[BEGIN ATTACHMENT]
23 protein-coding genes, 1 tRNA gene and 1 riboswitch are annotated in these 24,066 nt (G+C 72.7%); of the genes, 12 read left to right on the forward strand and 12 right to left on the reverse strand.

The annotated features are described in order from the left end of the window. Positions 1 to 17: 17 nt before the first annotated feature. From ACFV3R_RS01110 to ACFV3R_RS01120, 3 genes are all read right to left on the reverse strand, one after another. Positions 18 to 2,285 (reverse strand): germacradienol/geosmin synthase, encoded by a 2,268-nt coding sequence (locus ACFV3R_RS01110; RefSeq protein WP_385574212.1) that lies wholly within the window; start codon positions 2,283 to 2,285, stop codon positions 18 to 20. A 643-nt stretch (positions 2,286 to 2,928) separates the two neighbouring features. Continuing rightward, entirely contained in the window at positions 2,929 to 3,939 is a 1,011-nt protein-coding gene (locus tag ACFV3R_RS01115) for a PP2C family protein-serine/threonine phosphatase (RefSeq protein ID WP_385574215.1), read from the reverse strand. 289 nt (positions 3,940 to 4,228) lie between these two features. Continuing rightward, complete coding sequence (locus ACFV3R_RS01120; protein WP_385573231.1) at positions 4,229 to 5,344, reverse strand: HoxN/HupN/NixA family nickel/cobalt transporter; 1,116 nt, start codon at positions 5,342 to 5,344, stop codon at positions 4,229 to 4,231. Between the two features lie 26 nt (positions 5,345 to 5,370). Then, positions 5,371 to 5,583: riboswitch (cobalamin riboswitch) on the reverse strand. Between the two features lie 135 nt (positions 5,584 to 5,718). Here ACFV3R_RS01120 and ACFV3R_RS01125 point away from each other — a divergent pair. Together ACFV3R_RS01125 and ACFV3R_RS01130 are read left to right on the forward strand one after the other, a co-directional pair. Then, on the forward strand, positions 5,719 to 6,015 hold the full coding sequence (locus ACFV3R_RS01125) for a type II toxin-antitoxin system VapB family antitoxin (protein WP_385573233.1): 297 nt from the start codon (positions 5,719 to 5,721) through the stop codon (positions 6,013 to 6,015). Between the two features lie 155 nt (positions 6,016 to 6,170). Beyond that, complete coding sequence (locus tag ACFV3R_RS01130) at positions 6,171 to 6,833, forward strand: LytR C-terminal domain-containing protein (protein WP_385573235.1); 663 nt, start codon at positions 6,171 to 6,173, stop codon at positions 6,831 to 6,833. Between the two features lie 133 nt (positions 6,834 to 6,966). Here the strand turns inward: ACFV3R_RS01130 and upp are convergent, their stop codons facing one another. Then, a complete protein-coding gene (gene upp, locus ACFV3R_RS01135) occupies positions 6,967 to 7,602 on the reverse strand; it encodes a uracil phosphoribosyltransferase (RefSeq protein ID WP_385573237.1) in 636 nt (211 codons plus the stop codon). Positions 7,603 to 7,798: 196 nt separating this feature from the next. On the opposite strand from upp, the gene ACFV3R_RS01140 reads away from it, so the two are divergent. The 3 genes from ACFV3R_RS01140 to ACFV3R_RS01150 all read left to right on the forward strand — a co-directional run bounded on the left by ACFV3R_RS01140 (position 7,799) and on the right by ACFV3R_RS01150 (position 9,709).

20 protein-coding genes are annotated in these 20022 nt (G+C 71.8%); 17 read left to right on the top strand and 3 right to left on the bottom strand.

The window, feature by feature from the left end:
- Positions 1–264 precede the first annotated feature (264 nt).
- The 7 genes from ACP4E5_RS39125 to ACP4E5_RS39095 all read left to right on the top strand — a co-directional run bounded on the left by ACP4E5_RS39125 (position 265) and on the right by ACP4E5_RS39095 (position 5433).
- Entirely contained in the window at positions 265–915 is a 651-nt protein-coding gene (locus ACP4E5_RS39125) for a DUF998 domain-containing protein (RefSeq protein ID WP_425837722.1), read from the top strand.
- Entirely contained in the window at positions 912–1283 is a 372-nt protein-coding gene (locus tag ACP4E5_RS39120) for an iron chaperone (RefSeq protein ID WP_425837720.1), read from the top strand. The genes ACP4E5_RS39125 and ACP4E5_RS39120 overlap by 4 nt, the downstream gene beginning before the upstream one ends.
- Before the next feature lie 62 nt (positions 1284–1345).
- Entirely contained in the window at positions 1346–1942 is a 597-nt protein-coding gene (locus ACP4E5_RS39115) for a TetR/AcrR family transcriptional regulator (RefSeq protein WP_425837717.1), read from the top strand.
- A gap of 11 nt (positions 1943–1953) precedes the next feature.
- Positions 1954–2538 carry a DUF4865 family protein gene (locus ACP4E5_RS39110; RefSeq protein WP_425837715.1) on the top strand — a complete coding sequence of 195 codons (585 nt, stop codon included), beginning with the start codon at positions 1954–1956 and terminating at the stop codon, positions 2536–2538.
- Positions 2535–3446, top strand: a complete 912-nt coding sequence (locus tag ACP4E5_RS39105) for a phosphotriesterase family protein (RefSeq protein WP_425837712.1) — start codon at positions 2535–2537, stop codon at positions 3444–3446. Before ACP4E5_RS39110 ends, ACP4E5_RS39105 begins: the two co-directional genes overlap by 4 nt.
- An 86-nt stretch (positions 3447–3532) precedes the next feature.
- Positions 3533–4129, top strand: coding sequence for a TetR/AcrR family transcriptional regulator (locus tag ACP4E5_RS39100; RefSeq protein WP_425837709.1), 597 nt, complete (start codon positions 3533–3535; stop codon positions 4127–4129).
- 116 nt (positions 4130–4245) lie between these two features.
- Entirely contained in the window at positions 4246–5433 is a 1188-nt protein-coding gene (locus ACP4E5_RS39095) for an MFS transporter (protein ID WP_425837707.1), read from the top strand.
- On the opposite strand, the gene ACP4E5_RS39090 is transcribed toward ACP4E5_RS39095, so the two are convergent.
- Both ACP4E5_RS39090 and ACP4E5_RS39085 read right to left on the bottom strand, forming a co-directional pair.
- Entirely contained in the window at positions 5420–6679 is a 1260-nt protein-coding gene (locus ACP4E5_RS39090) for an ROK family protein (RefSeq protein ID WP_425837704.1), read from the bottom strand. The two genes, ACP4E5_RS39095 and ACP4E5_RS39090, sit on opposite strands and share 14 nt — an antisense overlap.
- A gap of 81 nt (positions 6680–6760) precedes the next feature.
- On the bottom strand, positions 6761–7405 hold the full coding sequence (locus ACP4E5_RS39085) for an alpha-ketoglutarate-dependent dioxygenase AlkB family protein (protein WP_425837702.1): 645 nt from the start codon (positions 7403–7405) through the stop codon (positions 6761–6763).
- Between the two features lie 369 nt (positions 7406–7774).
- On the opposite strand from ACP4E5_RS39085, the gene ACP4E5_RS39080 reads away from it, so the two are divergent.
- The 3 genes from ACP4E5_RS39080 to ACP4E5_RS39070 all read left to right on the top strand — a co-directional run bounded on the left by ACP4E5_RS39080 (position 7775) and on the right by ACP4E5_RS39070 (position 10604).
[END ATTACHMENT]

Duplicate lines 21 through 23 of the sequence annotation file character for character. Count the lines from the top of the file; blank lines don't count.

- A gap of 81 nt (positions 6680–6760) precedes the next feature.
- On the bottom strand, positions 6761–7405 hold the full coding sequence (locus ACP4E5_RS39085) for an alpha-ketoglutarate-dependent dioxygenase AlkB family protein (protein WP_425837702.1): 645 nt from the start codon (positions 7403–7405) through the stop codon (positions 6761–6763).
- Between the two features lie 369 nt (positions 7406–7774).